“Assessing and Managing Bleeding Disorders During Pregnancy: Faculty Selections”

Introduction Clinical Manifestations ....Plasma Fibrinogen to Reduce ...Measuring Global HemostasisReferences and Related Reading
 
 
 
  TABLE OF CONTENTS
  Introduction
  Clinical Manifestations and   Management
  Plasma Fibrinogen to Reduce   Postoperative Bleeding
  Measuring Global Hemostasis
  References and Related Reading
Assessing and Managing Bleeding Disorders During Pregnancy: Faculty Selections
October 20, 2010
Michael J. Paidas, MD


Introduction

The presence of bleeding disorders presents unique clinical challenges during pregnancy and childbirth. Complications may include increased risk of miscarriage, placental abruption, postpartum hemorrhage (PPH), and bleeding complications for the fetus.

Recently, several publications have called attention to the clinical challenges of managing patients with rare bleeding disorders during pregnancy, as well as advances in point-of-care testing. A synopsis of these articles is provided below, along with commentary on their clinical relevance.




Bleeding Disorders During Pregnancy: Clinical Manifestations and Management
  

Primary Author: R. Kadir

Co-authors: C. Chi and P. Bolton-Maggs

Article: Pregnancy and rare bleeding disorders

Reference: Haemophilia. 2009;15:990-1005. Click here to read the abstract of this article.

Synopsis

Limited data exist on the management of pregnancy in women with rare inherited bleeding disorders. These include deficiencies of fibrinogen, factor V, factor VII, factor X, factor XI, and factor XIII, along with combined deficiencies of factors V and VIII and deficiency of the vitamin K-dependent factors, II, VII, IX, and X. Although these disorders account for only 3% to 5% of all inherited coagulation disorders, they are associated with high morbidity, including miscarriage, perinatal death, and PPH. Clinical manifestations vary, and treatment must be individualized based on the patient's presentation, history, and factor deficiency. Obstetric risk factors and causes of PPH should not be overlooked in women with rare bleeding disorders ( Table 1). A careful, multidisciplinary approach involving an obstetrician, hematologist, and anesthesiologist is paramount to minimize the potential for complications among such patients.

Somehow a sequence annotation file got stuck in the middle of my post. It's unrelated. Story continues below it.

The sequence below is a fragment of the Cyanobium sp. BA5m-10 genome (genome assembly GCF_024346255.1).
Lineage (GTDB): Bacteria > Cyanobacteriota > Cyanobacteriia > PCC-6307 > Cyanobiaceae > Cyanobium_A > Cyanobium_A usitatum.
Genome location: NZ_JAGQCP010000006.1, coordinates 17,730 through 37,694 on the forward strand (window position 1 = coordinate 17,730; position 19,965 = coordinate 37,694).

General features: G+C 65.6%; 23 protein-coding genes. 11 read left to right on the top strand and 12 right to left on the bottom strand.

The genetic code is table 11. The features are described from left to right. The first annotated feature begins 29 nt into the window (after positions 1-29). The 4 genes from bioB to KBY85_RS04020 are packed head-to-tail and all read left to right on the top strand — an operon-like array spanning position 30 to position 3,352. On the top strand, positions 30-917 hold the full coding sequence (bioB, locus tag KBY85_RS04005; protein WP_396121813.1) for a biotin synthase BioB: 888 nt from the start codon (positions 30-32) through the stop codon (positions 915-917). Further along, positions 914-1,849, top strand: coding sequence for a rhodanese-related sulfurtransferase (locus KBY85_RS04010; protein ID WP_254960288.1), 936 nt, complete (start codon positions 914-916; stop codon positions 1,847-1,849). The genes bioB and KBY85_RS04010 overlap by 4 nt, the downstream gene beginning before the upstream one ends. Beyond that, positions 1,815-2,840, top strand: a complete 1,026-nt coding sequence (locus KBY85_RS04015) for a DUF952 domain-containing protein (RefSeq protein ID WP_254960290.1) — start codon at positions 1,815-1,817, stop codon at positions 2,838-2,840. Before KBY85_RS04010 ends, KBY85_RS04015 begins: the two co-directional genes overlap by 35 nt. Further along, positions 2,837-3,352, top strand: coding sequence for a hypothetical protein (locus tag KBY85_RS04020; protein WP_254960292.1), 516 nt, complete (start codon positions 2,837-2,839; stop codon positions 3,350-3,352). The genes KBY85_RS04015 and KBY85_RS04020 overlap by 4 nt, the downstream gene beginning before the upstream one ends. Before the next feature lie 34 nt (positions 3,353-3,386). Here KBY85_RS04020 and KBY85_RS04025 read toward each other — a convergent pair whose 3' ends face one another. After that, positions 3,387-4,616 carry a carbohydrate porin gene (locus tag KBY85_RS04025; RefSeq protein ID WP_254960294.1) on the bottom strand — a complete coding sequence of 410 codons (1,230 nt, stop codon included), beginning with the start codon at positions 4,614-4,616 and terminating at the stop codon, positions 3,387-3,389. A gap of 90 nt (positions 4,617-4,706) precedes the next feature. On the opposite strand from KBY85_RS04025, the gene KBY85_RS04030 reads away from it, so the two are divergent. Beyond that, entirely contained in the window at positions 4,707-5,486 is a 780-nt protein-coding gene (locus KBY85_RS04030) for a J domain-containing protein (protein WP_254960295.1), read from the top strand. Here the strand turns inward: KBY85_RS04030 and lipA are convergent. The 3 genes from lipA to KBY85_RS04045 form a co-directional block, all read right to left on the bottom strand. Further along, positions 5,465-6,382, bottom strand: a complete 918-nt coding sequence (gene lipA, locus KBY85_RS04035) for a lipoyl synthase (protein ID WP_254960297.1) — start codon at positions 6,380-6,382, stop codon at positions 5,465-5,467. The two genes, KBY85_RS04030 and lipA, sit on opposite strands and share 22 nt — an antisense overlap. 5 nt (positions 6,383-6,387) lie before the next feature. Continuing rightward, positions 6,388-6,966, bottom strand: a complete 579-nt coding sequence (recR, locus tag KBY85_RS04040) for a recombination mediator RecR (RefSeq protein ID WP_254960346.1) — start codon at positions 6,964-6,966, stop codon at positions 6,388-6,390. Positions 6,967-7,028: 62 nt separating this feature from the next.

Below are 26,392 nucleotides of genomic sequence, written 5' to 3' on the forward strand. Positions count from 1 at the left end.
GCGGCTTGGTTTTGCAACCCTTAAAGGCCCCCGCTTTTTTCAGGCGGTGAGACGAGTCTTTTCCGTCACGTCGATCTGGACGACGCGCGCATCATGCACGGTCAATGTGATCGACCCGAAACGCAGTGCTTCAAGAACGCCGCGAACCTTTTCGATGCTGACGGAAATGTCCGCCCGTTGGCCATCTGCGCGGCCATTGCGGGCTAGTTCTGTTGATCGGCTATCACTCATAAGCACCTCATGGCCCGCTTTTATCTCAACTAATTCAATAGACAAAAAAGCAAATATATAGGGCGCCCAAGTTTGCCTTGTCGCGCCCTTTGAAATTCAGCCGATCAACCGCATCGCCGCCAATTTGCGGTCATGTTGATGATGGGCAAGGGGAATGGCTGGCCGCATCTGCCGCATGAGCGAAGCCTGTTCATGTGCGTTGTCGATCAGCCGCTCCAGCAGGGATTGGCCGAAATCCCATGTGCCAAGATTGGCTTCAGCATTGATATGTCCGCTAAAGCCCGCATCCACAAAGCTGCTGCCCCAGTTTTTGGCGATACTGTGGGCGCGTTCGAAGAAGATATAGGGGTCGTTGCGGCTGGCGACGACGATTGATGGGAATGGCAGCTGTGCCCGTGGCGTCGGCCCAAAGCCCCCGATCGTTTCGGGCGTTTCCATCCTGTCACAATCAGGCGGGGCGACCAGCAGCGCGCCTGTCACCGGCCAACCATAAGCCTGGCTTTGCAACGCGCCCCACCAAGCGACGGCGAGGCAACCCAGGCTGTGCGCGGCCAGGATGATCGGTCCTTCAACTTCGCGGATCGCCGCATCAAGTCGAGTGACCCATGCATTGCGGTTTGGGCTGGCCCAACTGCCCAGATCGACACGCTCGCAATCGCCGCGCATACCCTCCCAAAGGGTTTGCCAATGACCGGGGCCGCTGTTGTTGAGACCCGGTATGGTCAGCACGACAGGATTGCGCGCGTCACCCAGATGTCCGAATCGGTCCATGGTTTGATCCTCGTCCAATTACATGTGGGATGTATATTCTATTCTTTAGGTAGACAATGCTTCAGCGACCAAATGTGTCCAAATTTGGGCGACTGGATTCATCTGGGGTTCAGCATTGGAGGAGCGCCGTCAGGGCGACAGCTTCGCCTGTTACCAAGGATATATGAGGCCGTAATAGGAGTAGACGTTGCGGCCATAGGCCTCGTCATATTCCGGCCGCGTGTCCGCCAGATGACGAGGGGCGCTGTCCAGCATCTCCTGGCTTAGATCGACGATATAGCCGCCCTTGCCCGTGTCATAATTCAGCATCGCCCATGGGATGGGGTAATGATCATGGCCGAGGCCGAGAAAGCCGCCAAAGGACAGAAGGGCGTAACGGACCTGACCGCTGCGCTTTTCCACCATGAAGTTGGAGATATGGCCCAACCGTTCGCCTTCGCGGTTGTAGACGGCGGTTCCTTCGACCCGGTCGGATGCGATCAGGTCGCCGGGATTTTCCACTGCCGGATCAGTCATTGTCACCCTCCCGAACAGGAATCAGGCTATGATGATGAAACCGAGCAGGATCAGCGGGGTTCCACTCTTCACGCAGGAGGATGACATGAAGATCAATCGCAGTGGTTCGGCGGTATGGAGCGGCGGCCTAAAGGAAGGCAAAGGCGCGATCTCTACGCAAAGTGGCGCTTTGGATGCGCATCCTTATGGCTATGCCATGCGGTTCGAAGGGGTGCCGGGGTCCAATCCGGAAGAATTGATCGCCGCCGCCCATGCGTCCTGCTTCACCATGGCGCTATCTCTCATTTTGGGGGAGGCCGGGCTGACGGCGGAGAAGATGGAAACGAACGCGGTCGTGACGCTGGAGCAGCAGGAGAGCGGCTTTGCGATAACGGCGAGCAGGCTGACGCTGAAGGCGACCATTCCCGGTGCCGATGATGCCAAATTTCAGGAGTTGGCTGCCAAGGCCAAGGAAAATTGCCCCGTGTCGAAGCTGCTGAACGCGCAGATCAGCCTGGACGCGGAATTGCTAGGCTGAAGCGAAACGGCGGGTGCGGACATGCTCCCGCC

Table 1

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Key Facts

  • The management of women with rare bleeding disorders may be complicated by a variable bleeding tendency
  • Congenital bleeding disorders have been associated with recurrent miscarriages, placental abruption, PPH, and other complications
  • The 3 principles for reducing the risk of PPH are prophylactic treatment to normalize hemostatic status, measures to avoid uterine atony, and delivery with minimal genital trauma

Key Recommendations
  • A close and ongoing collaboration between obstetricians and hematologists is essential for the management of pregnancy in women with bleeding disorders
  • Relevant coagulation factor levels should be routinely checked at initial visit, at 28 and 34 weeks of gestation, and prior to any invasive procedure
  • A detailed written management plan for labor and delivery should be formulated during the third trimester and provided to the mother and all caregivers
  • In cases involving hemorrhage, following initial assessment and restoration of circulatory volume, local causes should be excluded and replacement of the deficient clotting factor with concomitant monitoring of factor levels should be initiated in consultation with the hemophilia treatment center or the institution's hematologists
  • Available therapeutic options for rare bleeding disorders are limited (Table 2) and may require clinicians to balance the risks of bleeding against the risk of thrombosis









Table 2

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Risks in Selecting Treatment for Pregnant Women With Rare Bleeding Disorders

It is critical for clinicians to consider the natural history of the bleeding disorder in question, including the inheritance pattern, as the fetal and neonatal concerns might influence the antepartum, intrapartum, peripartum, and early postnatal management. In addition, clinicians need to consider the thrombotic risks that can occur from a variety of factors, such as the nature of the bleeding disorder on occasion, the consequences of medications employed to treat the bleeding disorder, and pregnancy itself.

Case Report

This patient, first described by Funai and colleagues (1997), was a 31-year-old woman, gravida 5, para 0040, who manifested both a bleeding disorder and a thrombophilia. The patient had a medical history of deep vein thrombosis and pulmonary embolism while on oral contraceptives, and was ultimately diagnosed with a protein S deficiency and low titers of anticardiolipin antibodies. She experienced recurrent pregnancy loss with normal karyotypes, despite receiving heparin anticoagulation with each conception. Of interest, her fibrinogen levels were consistent, at 70 mg/dL. The patient's father was noted to have a fibrinogen level of 125 mg/dL. After a subsequent pregnancy, the patient was treated with fresh frozen plasma (FFP) transfusions, 1 to 2 U every 2 weeks, in addition to heparin, low-dose aspirin, and progesterone supplementation. Her fibrinogen level was maintained at greater than 150 mg/dL during this time. At 38 weeks' gestation, heparin was discontinued and induction of labor followed. Due to fetal heart rate tracing concerns, the patient delivered via cesarean section. She went on to have an uncomplicated postoperative course. Of note, the newborn's fibrinogen level was 66 mg/dL.